Thankfully, most people today have never heard of a human zoo. But they were once real, even popular exhibits that were built to display humans, often in a so-called natural or primitive state. The concept was invented when P.T. Barnum popularized “freak shows” in the first half of the 19th century. By 1870 the shows had extended to include people with cultural backgrounds that were deemed primitive. Within the decade, human zoos could be found in Paris, Hamburg, Antwerp, Barcelona, London, Milan, New York, and Warsaw with 200,000 to 300,000 visitors attending each exhibition.
Congolese pygmy Ota Benga was on display at the Bronx Zoo in New York City in 1906. He was forced to carry around chimpanzees and other apes. He would ultimately die from a self-inflicted gunshot to the heart.
A black mother and her child at a display in Germany. This exhibit was very popular and even visited by conservative statesman Otto von Bismarck.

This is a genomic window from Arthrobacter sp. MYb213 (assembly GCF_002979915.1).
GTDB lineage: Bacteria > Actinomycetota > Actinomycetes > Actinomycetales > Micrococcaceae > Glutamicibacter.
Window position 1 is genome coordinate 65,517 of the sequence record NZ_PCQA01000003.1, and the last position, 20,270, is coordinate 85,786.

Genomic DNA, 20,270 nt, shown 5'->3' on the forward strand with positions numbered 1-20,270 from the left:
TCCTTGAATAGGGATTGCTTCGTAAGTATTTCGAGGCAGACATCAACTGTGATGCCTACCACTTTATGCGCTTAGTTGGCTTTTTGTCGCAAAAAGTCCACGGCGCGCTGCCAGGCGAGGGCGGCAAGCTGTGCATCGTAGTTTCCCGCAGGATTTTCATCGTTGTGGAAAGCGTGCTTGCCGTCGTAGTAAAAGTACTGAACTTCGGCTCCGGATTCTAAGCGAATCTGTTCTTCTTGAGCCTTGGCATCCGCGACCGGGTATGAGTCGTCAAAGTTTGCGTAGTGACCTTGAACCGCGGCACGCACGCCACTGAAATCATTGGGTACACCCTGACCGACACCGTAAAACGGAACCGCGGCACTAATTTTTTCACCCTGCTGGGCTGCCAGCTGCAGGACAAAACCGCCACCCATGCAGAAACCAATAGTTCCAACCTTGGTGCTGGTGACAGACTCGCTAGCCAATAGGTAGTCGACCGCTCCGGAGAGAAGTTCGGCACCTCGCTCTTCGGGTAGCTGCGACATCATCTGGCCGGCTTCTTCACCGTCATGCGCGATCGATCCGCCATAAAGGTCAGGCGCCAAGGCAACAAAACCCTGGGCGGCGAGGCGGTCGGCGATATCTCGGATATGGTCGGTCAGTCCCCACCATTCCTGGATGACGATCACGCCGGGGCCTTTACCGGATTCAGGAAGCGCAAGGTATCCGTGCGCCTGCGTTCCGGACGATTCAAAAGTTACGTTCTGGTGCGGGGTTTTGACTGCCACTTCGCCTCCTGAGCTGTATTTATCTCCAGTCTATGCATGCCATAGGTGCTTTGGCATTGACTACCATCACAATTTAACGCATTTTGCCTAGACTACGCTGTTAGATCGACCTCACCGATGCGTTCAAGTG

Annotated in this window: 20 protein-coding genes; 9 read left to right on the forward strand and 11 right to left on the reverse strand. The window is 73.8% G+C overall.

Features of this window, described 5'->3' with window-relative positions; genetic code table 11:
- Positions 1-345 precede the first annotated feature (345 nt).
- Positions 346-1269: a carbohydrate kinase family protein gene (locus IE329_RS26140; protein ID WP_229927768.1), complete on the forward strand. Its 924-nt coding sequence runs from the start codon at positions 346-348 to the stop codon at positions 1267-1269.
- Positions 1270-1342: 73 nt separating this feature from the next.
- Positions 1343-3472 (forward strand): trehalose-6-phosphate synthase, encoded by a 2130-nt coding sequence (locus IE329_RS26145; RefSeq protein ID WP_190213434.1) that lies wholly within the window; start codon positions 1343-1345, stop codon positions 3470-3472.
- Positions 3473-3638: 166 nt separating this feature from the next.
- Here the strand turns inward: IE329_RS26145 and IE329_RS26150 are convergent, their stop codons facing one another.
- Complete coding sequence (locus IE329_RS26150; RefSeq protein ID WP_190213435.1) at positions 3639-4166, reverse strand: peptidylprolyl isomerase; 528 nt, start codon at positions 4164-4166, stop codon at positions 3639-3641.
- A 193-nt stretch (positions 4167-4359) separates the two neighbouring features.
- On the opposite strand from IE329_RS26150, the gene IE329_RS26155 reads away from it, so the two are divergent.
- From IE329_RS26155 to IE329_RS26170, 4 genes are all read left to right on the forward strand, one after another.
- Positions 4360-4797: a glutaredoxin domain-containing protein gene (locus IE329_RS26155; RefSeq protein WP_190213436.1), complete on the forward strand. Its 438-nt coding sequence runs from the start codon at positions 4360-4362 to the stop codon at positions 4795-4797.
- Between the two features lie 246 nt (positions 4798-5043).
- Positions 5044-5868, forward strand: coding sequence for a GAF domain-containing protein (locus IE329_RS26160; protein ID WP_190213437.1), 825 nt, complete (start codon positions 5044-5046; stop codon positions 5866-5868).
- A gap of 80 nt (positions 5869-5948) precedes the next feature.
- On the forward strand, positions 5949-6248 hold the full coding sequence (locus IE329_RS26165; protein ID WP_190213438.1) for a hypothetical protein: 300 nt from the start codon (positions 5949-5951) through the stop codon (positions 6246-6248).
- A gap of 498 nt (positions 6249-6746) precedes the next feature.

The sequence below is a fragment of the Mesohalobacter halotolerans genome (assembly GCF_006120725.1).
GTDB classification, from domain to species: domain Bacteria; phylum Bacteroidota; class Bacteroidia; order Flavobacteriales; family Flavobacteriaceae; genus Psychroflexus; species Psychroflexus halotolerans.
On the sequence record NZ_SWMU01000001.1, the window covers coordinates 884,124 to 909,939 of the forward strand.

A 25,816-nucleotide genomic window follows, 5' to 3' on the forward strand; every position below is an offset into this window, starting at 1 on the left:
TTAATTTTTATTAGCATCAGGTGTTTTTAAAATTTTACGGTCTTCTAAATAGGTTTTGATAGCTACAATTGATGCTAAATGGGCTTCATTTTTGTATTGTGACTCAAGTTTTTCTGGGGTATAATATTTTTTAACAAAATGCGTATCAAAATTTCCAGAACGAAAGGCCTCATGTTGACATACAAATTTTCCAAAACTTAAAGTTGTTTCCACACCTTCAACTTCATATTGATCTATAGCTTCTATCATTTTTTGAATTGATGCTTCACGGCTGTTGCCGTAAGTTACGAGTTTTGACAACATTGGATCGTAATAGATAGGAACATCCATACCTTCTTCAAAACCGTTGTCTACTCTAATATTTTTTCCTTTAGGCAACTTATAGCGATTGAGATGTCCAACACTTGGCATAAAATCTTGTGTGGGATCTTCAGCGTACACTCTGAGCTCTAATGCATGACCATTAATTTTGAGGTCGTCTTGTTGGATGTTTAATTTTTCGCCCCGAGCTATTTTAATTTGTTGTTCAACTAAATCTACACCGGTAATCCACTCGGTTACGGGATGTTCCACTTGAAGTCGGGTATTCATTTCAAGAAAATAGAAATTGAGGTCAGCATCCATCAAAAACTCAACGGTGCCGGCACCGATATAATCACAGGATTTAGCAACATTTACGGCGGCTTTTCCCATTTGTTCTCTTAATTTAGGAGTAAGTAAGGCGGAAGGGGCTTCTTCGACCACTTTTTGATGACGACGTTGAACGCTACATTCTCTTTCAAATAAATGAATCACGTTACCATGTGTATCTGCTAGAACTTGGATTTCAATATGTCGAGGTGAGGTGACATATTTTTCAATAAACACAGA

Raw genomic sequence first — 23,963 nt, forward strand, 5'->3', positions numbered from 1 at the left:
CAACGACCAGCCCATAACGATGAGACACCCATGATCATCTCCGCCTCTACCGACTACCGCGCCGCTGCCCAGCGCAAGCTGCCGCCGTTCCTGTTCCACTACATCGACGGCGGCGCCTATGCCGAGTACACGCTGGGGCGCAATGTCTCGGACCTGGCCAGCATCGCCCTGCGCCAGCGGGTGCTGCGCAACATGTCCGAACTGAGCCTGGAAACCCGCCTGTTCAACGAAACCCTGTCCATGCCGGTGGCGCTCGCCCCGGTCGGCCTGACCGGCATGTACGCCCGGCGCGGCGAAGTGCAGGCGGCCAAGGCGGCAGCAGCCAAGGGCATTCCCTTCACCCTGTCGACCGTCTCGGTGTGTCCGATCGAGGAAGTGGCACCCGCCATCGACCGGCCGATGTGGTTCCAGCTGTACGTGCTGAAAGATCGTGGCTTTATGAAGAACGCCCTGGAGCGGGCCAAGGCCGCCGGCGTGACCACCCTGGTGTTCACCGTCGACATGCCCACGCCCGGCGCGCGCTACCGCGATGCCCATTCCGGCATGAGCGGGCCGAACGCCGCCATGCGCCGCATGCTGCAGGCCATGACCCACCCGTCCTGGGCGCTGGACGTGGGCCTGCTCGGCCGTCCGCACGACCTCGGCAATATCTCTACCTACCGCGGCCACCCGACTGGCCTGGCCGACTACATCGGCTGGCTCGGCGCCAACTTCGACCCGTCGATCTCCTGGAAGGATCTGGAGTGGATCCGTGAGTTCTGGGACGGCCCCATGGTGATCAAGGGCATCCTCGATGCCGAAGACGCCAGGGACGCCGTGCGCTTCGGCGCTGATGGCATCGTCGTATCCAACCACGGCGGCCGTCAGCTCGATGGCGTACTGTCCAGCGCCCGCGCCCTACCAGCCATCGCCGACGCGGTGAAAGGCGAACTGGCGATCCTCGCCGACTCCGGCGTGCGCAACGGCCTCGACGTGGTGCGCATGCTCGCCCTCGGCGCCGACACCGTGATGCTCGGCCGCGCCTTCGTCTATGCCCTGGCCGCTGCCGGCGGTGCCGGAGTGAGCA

Visitors look into one of the many human zoos in France from a display up above.
Sarah “Saartjie” Baartman was a 20-year-old girl from South Africa with a genetic characteristic known as steatopygia — protuberant buttocks and elongated labia. She was recruited to work in a Paris zoo.
Another one of France’s human zoos. It was said the village would often display the people to dehumanize them and compare them to animals.
Also in France, this event was part of the “World’s Fair”.
Africans are shown participating in archery in 1904 in St Louis at an event called the “Savage Olympics Exhibition.”
Another “simulated” village created for paying customers to visit.
Pygmies dancing during an exhibition to entertain visitors at zoos in both Germany and England.
A Somalia village exhibit at Luna Park in St. Petersburg, Russia.
An African mother in a display with her child.
At the 1931 Parisian World Fair, this exhibit that was so successful that it drew 34 million people.
While these exhibitions are easily viewed as appalling today, they have occurred more recently than one might think. A Congolese village was displayed at the Brussels 1958 World’s Fair and in April 1994, an example of an Ivory Coast village was presented as part of an African safari in Port-Saint-Père, France.